What we really weren’t expecting was the emphasis on dynamics. A decade ago, Toyota introduced an Avensis model saying that its engineers could have made it handle like a BMW 3 Series but such dynamic sharpness would have scared its traditional customer base. Wow – the C-HR is not like that. Indeed, C-HR engineering chief Hiroyuki Koba told The Irish Times that “being in my spare time a racing driver, I have to say that I was very impressed with European drivers – you do not like to slow down, and so the C-HR was honed on European roads.” Not just roads, either. This family friendly crossover has actually been raced in a 24 hours event at the famed Nürburgring in Germany, where it finished 84th out of 160 starters.
Underneath is the same Toyota New Generation Architecture (TNGA) platform which we’ve already tried under the new Prius. Here it’s a little shorter and wider, and the dynamic brief was to provide consistency of response, smoothness and actual, real driving fun. And Toyota has succeeded. The steering is a touch over-light and doesn’t have much real feedback but it responds sharply. That doesn’t mean nervously though, and the C-HR’s inherently soft chassis settings allow you to find a smooth transition from straight to corner and back to straight. It feels planted and reassuring, adjustable and biddable. Yes, it’s a fun mainstream Toyota. Who would have thunk it?
There are only two engines on offer – the 105hp 1.2 petrol turbo and the 122hp 1.8 Hybrid, borrowing the same hybrid petrol drivetrain as seen in the Prius. The two engines are expected to take an even share of the predicted 3,000 C-HR sales in Ireland next year, although Toyota reckons that the Hybrid could yet prove to be the bestseller. Certainly, across the rest of Europe, it’s the part-electric C-HR that’s expected to lift 75 per cent of sales. There won’t be a diesel version. A few years ago, that might have been commercial suicide, but Toyota Ireland reckons that diesel’s recent dark publicity means far more people are now prepared to try hybrid.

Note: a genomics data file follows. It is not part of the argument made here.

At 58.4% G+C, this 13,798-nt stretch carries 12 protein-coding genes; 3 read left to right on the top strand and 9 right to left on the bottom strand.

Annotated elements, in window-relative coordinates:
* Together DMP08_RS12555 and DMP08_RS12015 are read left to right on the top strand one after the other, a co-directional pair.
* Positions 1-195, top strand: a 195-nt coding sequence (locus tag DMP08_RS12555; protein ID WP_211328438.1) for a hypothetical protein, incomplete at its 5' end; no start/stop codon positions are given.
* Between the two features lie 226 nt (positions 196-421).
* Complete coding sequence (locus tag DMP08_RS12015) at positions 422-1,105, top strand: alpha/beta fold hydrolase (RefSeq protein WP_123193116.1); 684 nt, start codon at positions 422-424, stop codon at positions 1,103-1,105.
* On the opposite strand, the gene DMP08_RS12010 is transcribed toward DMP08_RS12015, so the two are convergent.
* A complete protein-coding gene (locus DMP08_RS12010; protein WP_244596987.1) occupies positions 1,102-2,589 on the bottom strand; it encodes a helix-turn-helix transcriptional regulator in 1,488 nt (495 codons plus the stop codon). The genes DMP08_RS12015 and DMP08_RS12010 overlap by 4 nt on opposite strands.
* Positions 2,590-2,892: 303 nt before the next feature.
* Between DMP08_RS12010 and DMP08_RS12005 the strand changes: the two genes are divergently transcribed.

To drive, it’s like any other Toyota hybrid – slightly frustrating at times, but impressively smooth when you get it in its sweet spot. Accelerate too hard and the CVT transmission lets the engine labour (although impressive refinement means it’s not as intrusive as in an old Prius), but use gentler inputs and the electric motor’s extra torque can really fling you out of slow corners and roundabouts. Driven hard, and out in the countryside where it’s not in its natural habitat, and the Hybrid C-HR still returned mid-40s MPG. Not bad, really, but you’ll have to drive it verrrry gently to get close to its claimed 72mpg.
All models come, as standard, with the Toyota Safe Sense package, which includes pre-collision warning, adaptive cruise control, pedestrian detection, lane departure warning, automatic high beam headlights and, on all but the base Luna model, road sign recognition. Prices start from €26,895 for the 1.2 while the most affordable Hybrid is just over €29,000.
This could be a turning point for Toyota. A brand that historically prided itself on erecting styling bushels to hide its engineering light has now produced one of the most stylish cars around, with one of the best interiors and with a responsive, enjoyable driving experience. The Avensis is the respectable, honoured past. But the C-HR really could be the exciting, dramatic future.
Lowdown: Toyota C-HR 1.8 Hybrid Sol.
Price: €32,950 as tested (range starts from €26,895)
Torque: 142Nm (petrol) 163Nm (electric)
Top speed: 170kmh
Claimed economy: 3.9-litres per 100km (72mpg)
CO2 emissions: 86g/km
Motor tax: €180 per annum
Verdict: A genuine breakthrough model for Toyota. Adds desirability to reliability
Our rating: 4/5